Forget fine jewelry and the latest "it" bag: What a real fashion girl wants is a slew of elevated basics in a set of quality fabrics. While it's easy to think that securing an interesting silk blouse will cost hundreds —if not, thousands — of dollars, womenswear brand Cooper & Ella is here to prove otherwise. The label, which was founded in 2013 by Kara Mendelsohn, serves up some serious wardrobe wanderlust with flirty off-the-shoulder tops, pretty blouses and the ultimate summer dress —all in an array of silky textiles. And luckily for those savvy shoppers, Cooper & Ella is surprisingly affordable. It all sounds too good to be true until you realize Mendelsohn has been in the industry for nearly two decades. In this installment of "Designer on the Rise," learn about Mendelsohn's line and her secrets to having it all.

Kara Mendelsohn
The Trendologist: What inspired you to start your own line?

Kara Mendelsohn: After working in the industry for 18 years, I knew there was a white space in the market for tops that were sophisticated in design and reasonably priced. I launched with a very specific focus on this niche. I saw the opportunity and I went for it!

TT: Cooper & Ella really delivers some innovative pieces and high quality fabrics at an affordable price. Can you walk me through the design process?

KM: I start with what I wish I had in my closet, but could not find. Then I work through the current trends and re-interpret them for my customers. I work very hard on finding great fabrics that are affordable, machine washable and feel amazing on the body. Then, I work to build out a collection that offers options for day, night or work —often all of the above wrapped up in one design — to give my customer a new reason to buy.

Ava Cold Shoulder Top, $125, Cooper & Ella.

TT: I love how the brand donates some of its proceeds to the HOPE Foundation School. Can you tell me a little more about the charity and why you decided to start the EMPOWER initiative?

KM: It was important to us to build a meaningful philanthropic component into the company. We knew we wanted to give-back by ‘empowering’ those in need; children specifically as the brand is named after my son and daughter. Helping children was close to our hearts and we felt would be close to our customer’s hearts as well. We just needed to find a way to do it consistently and that would speak to the brand’s DNA and would truly make a difference.

We had the opportunity to work with the HOPE Foundation in India, and when we asked the group how we could best support the children of their HOPE Foundation School Tannery Road, Bangalore they emphatically replied, “By consistently funding their food.”

HOPE practices a ‘cradle-to-career’ solution that empowers children to succeed in life. By providing the meals we do to over 400 students at the school, their parents are that much more likely to send them to school in the first place as this could be their child’s only guaranteed meal of the day.We were so impressed by the charity, their dedicated teachers and the power of the meals we could provide that we decided to make a long-term commitment as a company.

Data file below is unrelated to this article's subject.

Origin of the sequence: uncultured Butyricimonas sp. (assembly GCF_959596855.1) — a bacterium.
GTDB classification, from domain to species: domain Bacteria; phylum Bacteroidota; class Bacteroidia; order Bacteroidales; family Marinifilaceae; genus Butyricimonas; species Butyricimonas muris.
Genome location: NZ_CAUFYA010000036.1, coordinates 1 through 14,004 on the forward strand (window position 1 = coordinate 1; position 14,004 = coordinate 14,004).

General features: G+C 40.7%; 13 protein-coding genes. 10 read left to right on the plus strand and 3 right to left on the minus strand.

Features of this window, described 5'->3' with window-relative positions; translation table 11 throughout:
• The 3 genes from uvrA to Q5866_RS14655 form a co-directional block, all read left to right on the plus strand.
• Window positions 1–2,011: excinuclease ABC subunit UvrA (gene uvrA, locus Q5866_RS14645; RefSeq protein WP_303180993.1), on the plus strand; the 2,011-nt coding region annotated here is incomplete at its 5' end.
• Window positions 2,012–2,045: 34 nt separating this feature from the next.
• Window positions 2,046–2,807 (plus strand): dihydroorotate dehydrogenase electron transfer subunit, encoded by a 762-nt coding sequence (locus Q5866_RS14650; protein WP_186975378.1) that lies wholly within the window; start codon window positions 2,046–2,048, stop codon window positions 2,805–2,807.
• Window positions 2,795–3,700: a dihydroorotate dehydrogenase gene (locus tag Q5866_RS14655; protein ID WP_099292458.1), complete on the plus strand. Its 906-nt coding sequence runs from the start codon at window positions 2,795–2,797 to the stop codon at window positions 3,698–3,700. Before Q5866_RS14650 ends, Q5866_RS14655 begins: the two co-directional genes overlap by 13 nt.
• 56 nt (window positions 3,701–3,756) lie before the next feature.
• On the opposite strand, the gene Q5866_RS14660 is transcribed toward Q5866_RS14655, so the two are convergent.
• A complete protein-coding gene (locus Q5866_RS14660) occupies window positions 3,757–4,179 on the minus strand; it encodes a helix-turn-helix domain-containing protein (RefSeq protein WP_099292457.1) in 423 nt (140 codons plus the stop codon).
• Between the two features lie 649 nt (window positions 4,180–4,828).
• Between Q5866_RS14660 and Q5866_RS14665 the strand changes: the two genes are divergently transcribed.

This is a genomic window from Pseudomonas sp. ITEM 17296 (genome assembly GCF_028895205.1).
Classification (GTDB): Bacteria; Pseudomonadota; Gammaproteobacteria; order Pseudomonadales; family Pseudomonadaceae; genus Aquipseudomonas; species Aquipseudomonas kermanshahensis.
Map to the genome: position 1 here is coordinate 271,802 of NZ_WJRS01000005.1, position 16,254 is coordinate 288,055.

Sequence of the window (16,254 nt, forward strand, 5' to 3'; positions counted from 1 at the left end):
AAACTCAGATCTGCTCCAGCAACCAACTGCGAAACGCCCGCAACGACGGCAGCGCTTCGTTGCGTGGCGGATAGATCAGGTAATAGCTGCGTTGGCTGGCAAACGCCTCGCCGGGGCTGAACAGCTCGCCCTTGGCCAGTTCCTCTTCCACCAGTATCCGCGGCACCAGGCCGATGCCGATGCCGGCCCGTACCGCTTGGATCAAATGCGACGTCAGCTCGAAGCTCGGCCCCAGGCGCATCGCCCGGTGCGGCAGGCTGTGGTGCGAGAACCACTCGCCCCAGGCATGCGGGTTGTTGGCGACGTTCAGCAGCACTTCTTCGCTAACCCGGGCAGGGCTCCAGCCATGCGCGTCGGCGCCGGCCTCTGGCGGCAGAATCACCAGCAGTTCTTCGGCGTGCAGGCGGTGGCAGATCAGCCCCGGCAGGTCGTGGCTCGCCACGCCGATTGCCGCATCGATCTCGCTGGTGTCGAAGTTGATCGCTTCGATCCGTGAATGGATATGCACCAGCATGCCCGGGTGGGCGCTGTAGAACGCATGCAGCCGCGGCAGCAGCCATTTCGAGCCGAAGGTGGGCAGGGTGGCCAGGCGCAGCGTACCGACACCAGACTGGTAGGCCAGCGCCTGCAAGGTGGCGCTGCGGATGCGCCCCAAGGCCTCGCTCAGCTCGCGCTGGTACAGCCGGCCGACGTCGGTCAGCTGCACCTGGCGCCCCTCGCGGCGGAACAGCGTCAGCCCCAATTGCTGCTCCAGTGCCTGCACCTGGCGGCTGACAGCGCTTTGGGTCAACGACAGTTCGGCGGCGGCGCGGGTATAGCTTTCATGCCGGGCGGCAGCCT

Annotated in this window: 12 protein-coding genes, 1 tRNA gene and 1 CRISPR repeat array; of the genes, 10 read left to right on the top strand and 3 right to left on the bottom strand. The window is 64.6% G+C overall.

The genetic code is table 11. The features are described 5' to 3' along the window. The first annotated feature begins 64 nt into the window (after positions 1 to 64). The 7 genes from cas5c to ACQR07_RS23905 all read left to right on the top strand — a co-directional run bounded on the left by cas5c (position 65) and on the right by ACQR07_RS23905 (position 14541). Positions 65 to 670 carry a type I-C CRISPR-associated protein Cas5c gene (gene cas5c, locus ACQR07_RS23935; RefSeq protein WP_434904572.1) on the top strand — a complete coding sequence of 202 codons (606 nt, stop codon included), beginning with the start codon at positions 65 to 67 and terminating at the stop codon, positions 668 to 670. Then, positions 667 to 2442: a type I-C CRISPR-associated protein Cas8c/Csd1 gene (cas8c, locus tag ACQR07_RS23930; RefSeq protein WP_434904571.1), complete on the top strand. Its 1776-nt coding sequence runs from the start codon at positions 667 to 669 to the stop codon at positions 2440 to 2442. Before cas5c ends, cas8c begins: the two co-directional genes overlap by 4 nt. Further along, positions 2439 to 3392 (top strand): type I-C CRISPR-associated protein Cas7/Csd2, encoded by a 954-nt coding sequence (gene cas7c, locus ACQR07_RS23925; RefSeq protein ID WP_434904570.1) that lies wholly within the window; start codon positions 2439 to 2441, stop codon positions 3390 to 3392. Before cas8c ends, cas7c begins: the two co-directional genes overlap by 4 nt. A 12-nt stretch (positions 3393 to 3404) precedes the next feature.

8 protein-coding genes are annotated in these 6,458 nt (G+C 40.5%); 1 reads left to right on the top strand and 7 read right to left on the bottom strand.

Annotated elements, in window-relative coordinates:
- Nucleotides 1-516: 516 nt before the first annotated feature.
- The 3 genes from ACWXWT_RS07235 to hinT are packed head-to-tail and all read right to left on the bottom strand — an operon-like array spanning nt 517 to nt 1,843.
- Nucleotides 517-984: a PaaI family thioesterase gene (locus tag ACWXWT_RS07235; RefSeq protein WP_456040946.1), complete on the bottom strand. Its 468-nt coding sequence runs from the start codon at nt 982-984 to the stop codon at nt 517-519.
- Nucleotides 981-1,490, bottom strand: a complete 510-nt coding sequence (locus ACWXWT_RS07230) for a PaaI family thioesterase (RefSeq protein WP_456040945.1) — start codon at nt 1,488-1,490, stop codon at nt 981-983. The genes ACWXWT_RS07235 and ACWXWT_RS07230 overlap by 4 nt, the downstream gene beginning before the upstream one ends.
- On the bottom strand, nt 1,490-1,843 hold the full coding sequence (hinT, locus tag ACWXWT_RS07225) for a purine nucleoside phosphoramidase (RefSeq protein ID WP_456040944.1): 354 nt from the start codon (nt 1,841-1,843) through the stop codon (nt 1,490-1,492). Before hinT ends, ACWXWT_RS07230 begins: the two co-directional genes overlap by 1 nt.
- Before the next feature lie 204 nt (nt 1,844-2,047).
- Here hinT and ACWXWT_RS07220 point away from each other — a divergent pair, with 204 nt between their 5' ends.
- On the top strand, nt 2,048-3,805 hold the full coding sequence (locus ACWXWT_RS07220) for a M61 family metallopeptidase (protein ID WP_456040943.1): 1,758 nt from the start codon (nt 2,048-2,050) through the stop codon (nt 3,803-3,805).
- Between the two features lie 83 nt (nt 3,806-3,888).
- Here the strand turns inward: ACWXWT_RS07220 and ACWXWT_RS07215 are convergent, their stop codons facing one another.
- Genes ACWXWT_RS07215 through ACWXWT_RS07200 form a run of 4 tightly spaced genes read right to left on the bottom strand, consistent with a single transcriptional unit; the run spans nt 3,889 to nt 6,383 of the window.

Ella Dress, $225, Cooper & Ella. 

TT: I know playing favorites is nearly impossible, but what is the one style that Trendologist readers need in their closet this spring?

KM: The Esme is a great spring style. It’s a romper that’s sophisticated [and has a] flattering fit. I am going to live in it in the coming months!

TT: Between running your own fashion line and raising two kids, we can only imagine you’re a pro at multitasking. What advice can you give to our readers who are trying to juggle their personal and professional lives?

KM: Give yourself a break. Once you realize that you can’t be perfect at everything, you will be a happier person. I do the best I can on all fronts: As a wife, a mother and an entrepreneur. But there are days where I just don’t seem to do a great job at any of those things! Try not to put too much pressure on yourself to be perfect.

TT: Where do you see the brand in five years?

KM : I feel like I’m just getting started! There are so many things we haven’t yet even begun to tackle! I’m excited to continue to grow the brand, both in terms of volume and recognition, here in the US and internationally. I look forward to expanding into new product categories, beyond our tops, dresses, rompers, skirts and jumpsuits. Would love to even offer children’s someday!

Already obsessed with Cooper & Ella? Follow the brand on Instagram and Twitter.